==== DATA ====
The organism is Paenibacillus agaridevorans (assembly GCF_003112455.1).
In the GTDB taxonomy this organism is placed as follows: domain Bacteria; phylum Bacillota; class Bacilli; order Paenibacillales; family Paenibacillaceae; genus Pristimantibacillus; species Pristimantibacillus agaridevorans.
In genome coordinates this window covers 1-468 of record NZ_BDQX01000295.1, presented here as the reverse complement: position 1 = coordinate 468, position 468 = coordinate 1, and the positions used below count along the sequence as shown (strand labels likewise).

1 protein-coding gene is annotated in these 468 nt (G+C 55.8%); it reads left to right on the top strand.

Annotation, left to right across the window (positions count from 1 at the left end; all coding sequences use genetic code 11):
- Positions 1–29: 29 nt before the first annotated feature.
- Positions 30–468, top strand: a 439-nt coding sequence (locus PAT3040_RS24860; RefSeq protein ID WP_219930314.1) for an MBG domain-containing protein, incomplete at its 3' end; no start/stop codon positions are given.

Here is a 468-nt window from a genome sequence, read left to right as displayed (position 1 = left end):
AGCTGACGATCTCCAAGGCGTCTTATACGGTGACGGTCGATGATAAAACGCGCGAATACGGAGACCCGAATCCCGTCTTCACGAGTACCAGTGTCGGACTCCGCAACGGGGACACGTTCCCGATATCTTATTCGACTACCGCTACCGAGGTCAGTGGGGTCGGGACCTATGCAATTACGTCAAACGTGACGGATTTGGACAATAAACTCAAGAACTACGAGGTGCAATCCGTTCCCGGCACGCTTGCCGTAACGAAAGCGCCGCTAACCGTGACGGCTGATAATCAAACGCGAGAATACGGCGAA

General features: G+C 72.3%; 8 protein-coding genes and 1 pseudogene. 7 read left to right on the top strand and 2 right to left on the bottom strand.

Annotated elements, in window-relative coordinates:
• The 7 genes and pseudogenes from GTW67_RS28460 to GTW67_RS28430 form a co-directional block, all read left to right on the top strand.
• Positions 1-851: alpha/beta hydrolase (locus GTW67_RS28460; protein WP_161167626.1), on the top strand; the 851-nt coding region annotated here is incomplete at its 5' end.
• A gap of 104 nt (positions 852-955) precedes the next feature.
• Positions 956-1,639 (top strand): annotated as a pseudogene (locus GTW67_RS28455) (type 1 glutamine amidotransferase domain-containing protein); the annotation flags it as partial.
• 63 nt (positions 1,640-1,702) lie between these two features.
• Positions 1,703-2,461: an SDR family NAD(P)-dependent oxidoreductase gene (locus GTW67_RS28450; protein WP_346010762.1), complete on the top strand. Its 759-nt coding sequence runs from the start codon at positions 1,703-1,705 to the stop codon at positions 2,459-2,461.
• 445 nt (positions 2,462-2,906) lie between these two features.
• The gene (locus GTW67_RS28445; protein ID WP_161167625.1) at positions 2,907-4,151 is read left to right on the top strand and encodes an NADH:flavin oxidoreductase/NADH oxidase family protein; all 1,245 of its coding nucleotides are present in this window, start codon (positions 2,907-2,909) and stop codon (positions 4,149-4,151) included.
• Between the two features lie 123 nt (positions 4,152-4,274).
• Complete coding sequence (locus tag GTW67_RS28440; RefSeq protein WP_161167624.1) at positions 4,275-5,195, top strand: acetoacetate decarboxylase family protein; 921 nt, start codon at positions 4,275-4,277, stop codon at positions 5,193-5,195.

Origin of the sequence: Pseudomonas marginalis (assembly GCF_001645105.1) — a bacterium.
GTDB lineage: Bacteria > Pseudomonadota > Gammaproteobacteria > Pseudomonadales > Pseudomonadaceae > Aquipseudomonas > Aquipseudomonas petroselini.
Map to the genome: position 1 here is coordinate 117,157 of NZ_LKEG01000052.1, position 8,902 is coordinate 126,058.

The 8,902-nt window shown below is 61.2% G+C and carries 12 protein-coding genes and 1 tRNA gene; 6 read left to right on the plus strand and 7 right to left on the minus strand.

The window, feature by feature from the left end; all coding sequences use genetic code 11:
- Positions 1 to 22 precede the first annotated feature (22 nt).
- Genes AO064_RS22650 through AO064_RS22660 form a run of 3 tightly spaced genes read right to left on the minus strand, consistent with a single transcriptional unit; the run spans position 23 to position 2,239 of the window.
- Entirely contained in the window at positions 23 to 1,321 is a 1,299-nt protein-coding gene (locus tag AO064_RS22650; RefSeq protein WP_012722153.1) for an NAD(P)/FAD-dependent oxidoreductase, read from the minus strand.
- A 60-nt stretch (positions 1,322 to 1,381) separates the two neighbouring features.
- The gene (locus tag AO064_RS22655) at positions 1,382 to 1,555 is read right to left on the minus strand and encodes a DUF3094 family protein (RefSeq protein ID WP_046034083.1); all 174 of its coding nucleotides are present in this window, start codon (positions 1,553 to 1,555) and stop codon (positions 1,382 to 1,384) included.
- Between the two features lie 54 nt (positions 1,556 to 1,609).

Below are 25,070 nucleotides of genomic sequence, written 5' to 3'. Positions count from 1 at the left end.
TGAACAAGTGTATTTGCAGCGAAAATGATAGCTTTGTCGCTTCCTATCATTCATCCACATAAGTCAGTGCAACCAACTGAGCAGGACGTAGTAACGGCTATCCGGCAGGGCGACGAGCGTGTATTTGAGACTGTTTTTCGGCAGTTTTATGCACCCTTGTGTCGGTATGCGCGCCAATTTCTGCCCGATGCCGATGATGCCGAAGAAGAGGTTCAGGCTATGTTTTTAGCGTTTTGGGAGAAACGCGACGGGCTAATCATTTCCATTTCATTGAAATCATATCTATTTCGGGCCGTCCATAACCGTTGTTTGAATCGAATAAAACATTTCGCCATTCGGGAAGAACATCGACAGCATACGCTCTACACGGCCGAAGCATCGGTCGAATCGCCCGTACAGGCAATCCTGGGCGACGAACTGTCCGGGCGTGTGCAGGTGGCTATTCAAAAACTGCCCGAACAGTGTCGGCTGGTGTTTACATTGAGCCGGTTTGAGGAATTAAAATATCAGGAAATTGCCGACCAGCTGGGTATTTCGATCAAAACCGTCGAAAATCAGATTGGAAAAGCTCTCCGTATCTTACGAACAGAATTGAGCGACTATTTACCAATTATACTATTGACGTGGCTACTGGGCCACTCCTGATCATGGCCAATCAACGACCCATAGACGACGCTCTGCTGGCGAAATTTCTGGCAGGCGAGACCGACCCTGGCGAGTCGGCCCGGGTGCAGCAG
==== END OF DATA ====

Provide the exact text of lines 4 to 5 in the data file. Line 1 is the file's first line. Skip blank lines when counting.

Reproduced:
1 protein-coding gene is annotated in these 468 nt (G+C 55.8%); it reads left to right on the top strand.

Annotation, left to right across the window (positions count from 1 at the left end; all coding sequences use genetic code 11):